Two American companies which make military uniforms are laying off hundreds of workers as the federal government decides to use prison inmates to make soldier fatigues. American Apparel currently charges $29.44 per uniform. The cost will increase by 15 percent when Federal Prison Industries (FPI) convicts begin sewing the clothing at a cost of $34.18 each. FPI also functions under the name UNICOR.
When the American Power Source government contract runs out in October, the work will shift from private sector employees to inmates. A 1930s federal laws allows Federal Prison Industries the first right of refusal on all United Stated government contracts, according to Fox News.
Alabama-based American Apparel was forced to close one plant and downsize at others due to the loss of contracts to prison inmates, according to company spokesman and retired Air Force Colonel Kurt Wilson. A total of 190 employees had their hours cut, and 255 others were laid off this year.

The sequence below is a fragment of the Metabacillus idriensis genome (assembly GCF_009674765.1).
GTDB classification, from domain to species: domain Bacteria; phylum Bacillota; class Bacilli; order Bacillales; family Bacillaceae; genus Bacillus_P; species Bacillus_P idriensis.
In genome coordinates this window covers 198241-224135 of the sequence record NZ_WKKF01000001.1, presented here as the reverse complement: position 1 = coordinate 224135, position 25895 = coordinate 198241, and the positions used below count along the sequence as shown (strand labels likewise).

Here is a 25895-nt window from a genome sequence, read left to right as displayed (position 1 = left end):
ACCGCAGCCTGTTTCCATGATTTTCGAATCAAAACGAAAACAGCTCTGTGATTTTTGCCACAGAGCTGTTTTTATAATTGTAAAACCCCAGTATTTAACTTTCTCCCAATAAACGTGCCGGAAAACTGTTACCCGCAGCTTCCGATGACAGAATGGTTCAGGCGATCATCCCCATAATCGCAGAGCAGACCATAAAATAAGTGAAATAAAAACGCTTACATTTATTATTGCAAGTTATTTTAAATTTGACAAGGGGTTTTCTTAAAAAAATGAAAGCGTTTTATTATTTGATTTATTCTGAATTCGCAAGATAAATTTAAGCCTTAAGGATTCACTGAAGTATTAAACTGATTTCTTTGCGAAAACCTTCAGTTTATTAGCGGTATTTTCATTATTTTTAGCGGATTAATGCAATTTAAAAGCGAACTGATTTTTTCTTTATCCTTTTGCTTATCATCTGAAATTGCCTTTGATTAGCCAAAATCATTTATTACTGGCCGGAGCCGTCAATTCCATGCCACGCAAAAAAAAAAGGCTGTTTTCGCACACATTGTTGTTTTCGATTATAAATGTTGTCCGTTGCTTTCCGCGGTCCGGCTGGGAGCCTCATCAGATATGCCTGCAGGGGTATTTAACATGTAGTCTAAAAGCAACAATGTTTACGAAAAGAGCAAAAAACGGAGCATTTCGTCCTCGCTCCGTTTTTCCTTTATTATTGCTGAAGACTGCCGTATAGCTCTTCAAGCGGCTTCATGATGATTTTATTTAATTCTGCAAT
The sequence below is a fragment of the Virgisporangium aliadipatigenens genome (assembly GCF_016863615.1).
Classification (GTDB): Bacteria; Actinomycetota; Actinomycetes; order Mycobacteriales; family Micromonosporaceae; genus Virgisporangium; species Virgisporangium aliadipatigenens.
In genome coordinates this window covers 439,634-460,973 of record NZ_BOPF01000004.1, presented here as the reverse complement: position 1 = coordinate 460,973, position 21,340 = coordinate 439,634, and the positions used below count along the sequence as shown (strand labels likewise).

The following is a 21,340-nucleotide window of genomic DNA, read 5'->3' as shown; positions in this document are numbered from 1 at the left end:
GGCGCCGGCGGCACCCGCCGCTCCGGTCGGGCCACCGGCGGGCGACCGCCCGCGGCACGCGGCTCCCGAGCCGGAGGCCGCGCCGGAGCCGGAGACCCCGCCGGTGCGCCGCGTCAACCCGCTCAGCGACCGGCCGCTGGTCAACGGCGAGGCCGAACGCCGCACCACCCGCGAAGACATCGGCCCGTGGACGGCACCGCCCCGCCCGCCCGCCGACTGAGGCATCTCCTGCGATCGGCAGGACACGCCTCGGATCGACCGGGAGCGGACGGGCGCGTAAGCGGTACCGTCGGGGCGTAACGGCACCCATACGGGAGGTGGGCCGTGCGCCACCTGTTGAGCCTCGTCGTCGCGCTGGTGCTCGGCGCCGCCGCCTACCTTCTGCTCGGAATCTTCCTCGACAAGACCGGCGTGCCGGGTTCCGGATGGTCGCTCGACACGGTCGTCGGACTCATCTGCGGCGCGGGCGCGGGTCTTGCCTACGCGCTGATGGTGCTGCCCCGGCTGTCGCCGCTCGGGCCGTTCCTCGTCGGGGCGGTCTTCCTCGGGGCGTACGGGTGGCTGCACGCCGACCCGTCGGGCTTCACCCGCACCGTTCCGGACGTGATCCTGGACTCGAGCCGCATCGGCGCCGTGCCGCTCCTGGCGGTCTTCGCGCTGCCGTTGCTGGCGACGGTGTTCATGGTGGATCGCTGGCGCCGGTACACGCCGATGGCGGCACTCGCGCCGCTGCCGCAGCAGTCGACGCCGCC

Wilson had this to say about the layoffs:
“The way the law is, Federal Prison Industries gets first dibs and contracts up to a certain percentage before they have to compete against us. The army combat uniform, for instance, is an item that they take off the top. As a result, American taxpayers pay more for it, but the bottom line is each soldier is paying more for their uniform. It has been going on for some time. Unfortunately what comes to bear now is, as demand for uniforms begins to decrease, budgets decrease, and the problem gets bigger for us. Therefore we have to lay people off.”
FPI currently operates approximately 80 factories with more than 13,000 convict workers. The correctional institute factories are not permitted to sell goods to the private sector. The law mandates that federal agencies buy the products, even when they are not the least expensive available option, the Digital Journal reports.
Although not commenting on the private sector layoffs, federal correctional agency did issue the following statement:
“It is important to note that FPI produces only 7 percent of the textile garments purchased by the DLA. The other 93 percent are produced by other entities. FPI’s percentage has remained fairly consistent over the past decade with slight declines.”
The release also clams that the program directly protects society by reducing crime and preparing inmates for successful release back into society to become law-abiding citizens.